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Said El-Nagger

Abstract

On April 15, 1994 at Marrakesh, Morocco, more than one hundred countries signed the Final Act of the Uruguay Round. This marked the conclusion of a complex and protracted process of negotiations that began in September 1986 with the Punta del Este Declaration. The Uruguay Round was the eighth round of multilateral trade negotiations conducted within the framework of the General Agreement on Tariffs and Trade (GATT). Since its establishment in 1947, the GATT endeavored to achieve three principal objectives:

Jesus Seade

Abstract

This chapter describes the principal results of the GATT’s eighth round of negotiations, launched in Punta del Este, Uruguay, in September 1986, and concluded in Marrakesh, Morocco, in April 1994- The World Trade Organization (WTO), the principal result of the Uruguay Round, enters into force on January 1, 1995 and replaces the GATT as the basis for trade relations among its members. After an overview of the GATT system and a brief summary of changes in the framework for trade relations contained in the Uruguay Round agreements, the chapter concludes with a description of the steps a country must take to become a WTO member.

Paul Chabrier, Mohamed A. El-Erian, and Rakia Moalla-Fetini

Abstract

The Uruguay Round has been heralded by many as constituting a major advance in the process of multilateral liberalization of trade in goods and services and in strengthening the supporting institutional base. By seeking to bring in the old but contentious issues of trade in agriculture and in textiles under comprehensive GATT discipline, as well as to expand GATT discipline to some new areas, the Uruguay Round has been regarded by many as the most ambitious of all GATT negotiating rounds. If fully implemented, the Uruguay Round agreements are expected to enhance welfare-increasing trade and to contribute to world economic growth.

Jamal Zarrouk

Abstract

The conclusion of the Uruguay Round negotiations on December 15, 1993 marked a significant event for developing countries, including Arab countries. First, negotiations resulted in firm commitments made by as many as 124 nation participants from both developing and industrial countries to reduce tariffs and nontariff measures substantially, and to reduce both nontariff support in agriculture and barriers to trade in services. These trade-liberalizing measures will improve access to developed markets, which is important for countries that have implemented macroeconomic and structural policy reforms aimed to increase efficient resource allocation.

Ian Goldin and Mylène Kherallah

Abstract

For the first time, the GATT has addressed agricultural trade policies in a comprehensive manner. Although only eight Arab countries are currently members of the GATT,1 the Uruguay Round agreement will have important repercussions for the whole region. The agreement will affect world prices and the direction and volume of world trade. The impact on Arab countries will depend on their export and import structures, their trade links, and the composition of their economic activities.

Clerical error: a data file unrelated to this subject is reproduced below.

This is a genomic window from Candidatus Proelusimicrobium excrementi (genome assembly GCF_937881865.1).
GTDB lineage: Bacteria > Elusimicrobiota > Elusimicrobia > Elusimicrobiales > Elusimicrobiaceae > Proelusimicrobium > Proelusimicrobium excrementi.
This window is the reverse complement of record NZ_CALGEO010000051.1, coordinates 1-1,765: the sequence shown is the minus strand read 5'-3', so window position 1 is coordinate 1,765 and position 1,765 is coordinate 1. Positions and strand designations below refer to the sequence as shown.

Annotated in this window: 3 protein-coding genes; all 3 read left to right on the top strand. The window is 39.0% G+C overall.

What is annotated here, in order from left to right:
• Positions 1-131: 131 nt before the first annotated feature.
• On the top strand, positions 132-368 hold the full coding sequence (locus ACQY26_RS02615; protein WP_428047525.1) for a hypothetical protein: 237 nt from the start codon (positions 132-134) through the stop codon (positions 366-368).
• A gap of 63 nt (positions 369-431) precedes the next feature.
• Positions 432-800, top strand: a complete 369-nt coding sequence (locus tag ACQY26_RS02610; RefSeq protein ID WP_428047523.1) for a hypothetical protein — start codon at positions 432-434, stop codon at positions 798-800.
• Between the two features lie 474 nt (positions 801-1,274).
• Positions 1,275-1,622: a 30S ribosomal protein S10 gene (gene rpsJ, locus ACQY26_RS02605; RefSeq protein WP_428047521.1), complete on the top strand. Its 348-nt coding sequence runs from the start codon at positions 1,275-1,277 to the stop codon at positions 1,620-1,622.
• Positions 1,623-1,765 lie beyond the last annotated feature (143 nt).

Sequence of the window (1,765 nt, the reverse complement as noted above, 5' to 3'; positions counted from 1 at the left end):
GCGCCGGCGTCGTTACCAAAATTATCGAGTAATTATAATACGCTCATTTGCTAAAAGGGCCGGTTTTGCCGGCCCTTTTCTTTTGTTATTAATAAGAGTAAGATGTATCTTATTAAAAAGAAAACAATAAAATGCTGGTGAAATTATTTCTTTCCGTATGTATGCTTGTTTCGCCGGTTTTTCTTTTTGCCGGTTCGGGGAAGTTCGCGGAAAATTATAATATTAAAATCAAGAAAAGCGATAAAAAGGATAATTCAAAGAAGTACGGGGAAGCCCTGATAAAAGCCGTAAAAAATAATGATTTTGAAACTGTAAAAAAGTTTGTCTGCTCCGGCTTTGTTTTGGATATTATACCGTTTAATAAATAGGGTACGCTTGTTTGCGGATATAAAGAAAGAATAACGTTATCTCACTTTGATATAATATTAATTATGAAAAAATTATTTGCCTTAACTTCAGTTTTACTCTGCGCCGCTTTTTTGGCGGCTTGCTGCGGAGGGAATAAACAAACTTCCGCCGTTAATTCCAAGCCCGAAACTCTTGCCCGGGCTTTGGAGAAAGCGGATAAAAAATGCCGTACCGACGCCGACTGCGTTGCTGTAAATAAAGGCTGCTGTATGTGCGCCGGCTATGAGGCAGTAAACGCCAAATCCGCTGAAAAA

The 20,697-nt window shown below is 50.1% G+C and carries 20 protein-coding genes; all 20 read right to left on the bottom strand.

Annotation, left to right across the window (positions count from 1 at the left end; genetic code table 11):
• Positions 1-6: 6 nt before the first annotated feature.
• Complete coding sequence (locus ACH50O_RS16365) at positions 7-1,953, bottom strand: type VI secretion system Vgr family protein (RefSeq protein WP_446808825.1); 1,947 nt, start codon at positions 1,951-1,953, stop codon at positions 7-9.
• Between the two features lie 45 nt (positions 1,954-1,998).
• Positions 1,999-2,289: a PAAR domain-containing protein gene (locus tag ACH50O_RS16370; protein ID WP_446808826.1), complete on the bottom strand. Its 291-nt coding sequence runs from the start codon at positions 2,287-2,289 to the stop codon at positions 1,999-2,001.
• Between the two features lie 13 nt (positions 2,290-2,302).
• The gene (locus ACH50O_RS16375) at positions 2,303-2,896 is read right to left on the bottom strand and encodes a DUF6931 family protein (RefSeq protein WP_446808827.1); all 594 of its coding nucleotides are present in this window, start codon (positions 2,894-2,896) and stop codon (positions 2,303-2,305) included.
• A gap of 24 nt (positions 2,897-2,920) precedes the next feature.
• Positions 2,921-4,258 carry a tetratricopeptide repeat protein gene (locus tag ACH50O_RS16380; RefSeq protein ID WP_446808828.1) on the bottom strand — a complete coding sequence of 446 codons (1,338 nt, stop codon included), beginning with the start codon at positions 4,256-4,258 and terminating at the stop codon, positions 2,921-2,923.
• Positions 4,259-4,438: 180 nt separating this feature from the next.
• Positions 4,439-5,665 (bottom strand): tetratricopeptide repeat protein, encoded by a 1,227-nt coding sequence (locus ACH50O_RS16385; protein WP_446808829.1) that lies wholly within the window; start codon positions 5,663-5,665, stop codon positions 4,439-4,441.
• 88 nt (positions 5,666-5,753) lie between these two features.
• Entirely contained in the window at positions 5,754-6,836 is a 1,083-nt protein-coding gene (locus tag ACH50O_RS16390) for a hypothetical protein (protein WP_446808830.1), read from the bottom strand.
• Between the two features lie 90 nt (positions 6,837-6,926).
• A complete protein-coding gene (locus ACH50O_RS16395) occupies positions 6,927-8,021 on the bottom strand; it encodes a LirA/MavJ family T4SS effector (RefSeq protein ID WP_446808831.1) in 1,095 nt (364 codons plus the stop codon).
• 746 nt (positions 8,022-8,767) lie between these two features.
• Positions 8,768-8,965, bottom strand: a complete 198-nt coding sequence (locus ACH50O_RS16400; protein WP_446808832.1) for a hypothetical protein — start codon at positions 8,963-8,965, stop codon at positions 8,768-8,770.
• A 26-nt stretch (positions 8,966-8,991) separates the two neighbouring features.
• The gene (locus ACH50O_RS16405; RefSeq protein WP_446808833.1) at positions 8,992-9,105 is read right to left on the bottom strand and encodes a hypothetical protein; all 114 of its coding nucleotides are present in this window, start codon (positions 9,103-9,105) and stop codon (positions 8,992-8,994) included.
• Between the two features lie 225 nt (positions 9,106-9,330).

Ms. Naheed Kirmani, Rupa Chanda, and Mr. Clinton R. Shiells

Abstract

Textiles and clothing occupy an important position in the world economy. They contribute significantly to manufacturing production, employment, and trade. World trade (as measured by exports) in textiles and clothing was worth nearly $187 billion in 1992, some 7 percent of world merchandise exports (Table 1).

Bernard Hoekman and Carlos A. Primo Braga

Abstract

In September 1986, governments embarked on the longest and most ambitious multilateral trade negotiations held under the auspices of the GATT. They concluded the negotiations on April 15, 1994 with the signing of the Final Act of the Uruguay Round in Morocco. More than the end of a journey, however, the Marrakesh ceremony ushered in the beginning of a new era in international trade rules and the birth of the World Trade Organization (WTO).

International Monetary Fund. External Relations Dept.
This paper highlights that the first quarter of 1981 was marked by a number of notable accomplishments in meeting the challenges currently facing the IMF. In addition to the completion of the final loan disbursements from the Trust Fund, the simplification of the SDR basket, and the decision to continue enlarged access to the IMF’s resources, the IMF reached agreement in principle with Saudi Arabia on a quota increase and on an arrangement to borrow resources to permit the IMF to continue its lending operations without interruption and for the smooth functioning of the recycling process.
International Monetary Fund
In recent years, the IMF has released a growing number of reports and other documents covering economic and financial developments and trends in member countries. Each report, prepared by a staff team after discussions with government officials, is published at the option of the member country.
International Monetary Fund
In recent years, the IMF has released a growing number of reports and other documents covering economic and financial developments and trends in member countries. Each report, prepared by a staff team after discussions with government officials, is published at the option of the member country.